All our designs are made from organic, renewable, and biodegradable fibres. When selecting fabrics, we implement a selection criteria, taking into consideration water use, land use, eco-toxicity, human toxicity and greenhouse gas emissions. This is balanced against fabric availability, price and garment care implications.
The fibre is a natural plant-based fibre that is biodegradable, renewable or has a potential for circularity.
If the natural fibre is environmentally or socially intensive - we only use it when it has been certified, e.g. Global Organic Textile Certified Organic Cotton.
We may occasionally use synthetic fibres that are recycled or upcycled to reduce our environmental impact.
As of October 2020, we only use lyocell certified by Lenzing TENCEL™. Lenzing TENCEL™ certified lyocell is produced by more environmentally responsible processes from sustainably sourced wood. The biobased fibers are manufactured using an environmentally responsible production process and are certified as compostable and biodegradable. This means that they can fully revert back to nature.
Lenzing TENCEL™ Lyocell uses a closed loop manufacturing process, where over 99% of water and non-toxic solvent used in the manufacturing process is recovered and recycled. To learn more, visit Lenzing's website.
At Esse, we only use GOTS certified organic cotton. Organic cotton is grown using methods and materials that have a low impact on the environment, using production systems that replenish and maintain soil fertility and are grown without the use of toxic and persistent pesticides and synthetic fertilizers.
Unlike conventional cotton that creates the loss of soil due to mono- crop culture and intensive irrigation, organic cotton ensures healthy soil through crop rotation. The healthy soil creates a natural balance and mitigates the use of insecticides and pesticides.
Linen is made from flax and is one of the most biodegradable fabrics that has withstood the test of time. Strong, naturally moth resistant and anti-bacterial, linen is gentle on your skin and the planet.
Flax is an extremely resilient and versatile plant that can grow in poor soil, consuming far less water than cotton. Every part of the flax plant can be used, which means that there is very little by-product from growing this crop. The production of linen uses very little water and emits only ¼ of the carbon as cotton per pound of fibre. Most of our linen is made in mills that are OEKO-TEX certified. OEKO-TEX checks for presence of hazardous chemicals in the dyed fabric, carcinogens, azo dyes and other chemical limits in accordance to the European REACH standards.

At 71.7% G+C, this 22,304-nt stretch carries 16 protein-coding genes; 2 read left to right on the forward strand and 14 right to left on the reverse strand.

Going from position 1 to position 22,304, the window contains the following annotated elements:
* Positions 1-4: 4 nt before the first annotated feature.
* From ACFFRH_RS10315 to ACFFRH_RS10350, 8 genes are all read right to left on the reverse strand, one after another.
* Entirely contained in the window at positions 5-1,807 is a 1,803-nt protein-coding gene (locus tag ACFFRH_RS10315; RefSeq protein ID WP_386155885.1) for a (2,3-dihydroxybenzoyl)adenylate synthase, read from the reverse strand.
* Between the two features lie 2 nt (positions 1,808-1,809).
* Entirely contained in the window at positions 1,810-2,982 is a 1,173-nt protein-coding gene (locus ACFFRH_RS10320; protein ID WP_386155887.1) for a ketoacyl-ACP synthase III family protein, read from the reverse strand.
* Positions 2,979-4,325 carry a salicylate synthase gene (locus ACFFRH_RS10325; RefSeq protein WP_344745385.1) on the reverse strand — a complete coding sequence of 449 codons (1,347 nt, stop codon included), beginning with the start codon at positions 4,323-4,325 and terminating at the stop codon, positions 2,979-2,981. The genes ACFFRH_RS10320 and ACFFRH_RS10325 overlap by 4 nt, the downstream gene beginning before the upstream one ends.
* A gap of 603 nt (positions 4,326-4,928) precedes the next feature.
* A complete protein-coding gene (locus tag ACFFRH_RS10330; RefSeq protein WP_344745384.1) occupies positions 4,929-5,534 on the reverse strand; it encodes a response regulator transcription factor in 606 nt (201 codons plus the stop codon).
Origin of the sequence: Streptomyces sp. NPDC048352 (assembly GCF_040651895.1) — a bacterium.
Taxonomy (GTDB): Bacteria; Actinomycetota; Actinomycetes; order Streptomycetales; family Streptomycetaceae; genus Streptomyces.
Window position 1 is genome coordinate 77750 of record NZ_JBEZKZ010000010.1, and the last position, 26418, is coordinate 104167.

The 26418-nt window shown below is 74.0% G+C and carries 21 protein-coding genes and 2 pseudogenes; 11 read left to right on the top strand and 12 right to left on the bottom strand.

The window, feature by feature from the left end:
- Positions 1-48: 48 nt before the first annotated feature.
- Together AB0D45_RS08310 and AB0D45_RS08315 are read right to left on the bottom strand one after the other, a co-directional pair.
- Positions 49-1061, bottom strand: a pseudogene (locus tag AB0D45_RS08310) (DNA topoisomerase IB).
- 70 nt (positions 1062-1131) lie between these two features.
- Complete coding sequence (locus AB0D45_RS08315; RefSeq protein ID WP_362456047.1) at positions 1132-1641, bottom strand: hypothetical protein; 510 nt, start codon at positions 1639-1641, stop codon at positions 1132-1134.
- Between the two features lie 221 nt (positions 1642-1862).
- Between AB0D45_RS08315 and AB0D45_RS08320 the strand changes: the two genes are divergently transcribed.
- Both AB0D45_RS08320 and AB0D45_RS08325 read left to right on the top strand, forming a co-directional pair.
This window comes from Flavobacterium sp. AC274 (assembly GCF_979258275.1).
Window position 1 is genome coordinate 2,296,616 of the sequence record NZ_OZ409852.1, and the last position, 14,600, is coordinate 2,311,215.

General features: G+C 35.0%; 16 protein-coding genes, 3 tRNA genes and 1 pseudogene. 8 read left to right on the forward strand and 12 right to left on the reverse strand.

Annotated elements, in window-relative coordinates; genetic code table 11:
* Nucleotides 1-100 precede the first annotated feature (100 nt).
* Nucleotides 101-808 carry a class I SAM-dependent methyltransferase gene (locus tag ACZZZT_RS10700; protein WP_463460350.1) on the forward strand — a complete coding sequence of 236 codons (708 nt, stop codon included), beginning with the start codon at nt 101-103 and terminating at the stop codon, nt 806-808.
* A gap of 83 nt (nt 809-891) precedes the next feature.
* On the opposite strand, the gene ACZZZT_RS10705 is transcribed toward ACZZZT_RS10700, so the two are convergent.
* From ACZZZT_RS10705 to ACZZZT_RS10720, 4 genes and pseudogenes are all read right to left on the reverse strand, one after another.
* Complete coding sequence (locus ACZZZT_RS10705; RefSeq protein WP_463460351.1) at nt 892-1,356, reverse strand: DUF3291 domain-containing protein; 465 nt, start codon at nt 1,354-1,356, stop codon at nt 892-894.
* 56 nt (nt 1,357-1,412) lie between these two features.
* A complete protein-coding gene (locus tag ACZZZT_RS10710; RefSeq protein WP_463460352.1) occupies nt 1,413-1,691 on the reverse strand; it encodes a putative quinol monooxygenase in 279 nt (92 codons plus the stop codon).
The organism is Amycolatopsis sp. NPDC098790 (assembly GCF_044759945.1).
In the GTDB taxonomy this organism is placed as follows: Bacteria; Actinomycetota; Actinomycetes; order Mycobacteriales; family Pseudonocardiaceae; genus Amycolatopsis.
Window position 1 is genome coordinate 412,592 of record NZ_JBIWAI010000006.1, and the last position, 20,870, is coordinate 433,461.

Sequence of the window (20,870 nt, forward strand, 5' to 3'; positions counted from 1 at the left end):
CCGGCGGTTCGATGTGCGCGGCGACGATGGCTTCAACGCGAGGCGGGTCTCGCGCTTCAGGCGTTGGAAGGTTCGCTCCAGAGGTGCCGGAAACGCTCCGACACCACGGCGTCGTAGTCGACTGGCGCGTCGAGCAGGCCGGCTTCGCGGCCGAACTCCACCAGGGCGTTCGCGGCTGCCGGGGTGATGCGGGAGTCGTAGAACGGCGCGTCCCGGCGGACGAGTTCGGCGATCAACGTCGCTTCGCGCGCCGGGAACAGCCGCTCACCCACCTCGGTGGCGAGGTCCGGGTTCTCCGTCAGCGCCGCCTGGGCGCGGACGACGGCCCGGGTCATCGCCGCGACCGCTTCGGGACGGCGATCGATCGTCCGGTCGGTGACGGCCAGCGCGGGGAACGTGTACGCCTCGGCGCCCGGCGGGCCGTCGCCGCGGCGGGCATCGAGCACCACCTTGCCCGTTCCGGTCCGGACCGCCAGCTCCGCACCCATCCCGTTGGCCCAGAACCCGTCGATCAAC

Cupro is a regenerated cellulose fibre made from cotton linter, which is a short downy fibre left on the cotton seed after extracting the longer fibres for cotton yarn. It has a smooth and silky feel, attractive lustre and is highly absorbent. Using a recycled fibre that was previously discarded, Cupro gives new life to pre-consumer waste, and is a biodegradable fibre that breaks down naturally after disposal. Like Lyocell, Cupro is produced in a closed loop manufacturing process.
ProViscose® is a fiber that makes up for weaknesses of rayon fiber which decreases in strength and elongates in humidity. By blending Lenzing Viscose® (70%) and TENCEL® (30%), the strength of the fabric is significantly enhanced when it is wet and there is no deformation even when it goes through a strong laundering process. This ensures longevity of the garment after many washes and wears, whilst still ensuring that the fabric is wearable, breathable and goes back to the earth at the end of its lifecycle.
Deadstock fabrics are leftover fabrics that are a result of a broken fashion system where brands over order fabrics. A small proportion of our garments are made from deadstock fabrics, but we recognise that there are some challenges to using this category of textiles. Besides having little-to-no supply chain traceability, it is also hard to ascertain the chemical and environmental impact of these textiles during the manufacturing process. Our decision for using deadstock fabrics stems from our desire to repurpose excess fabric and divert it from ending up in a landfill.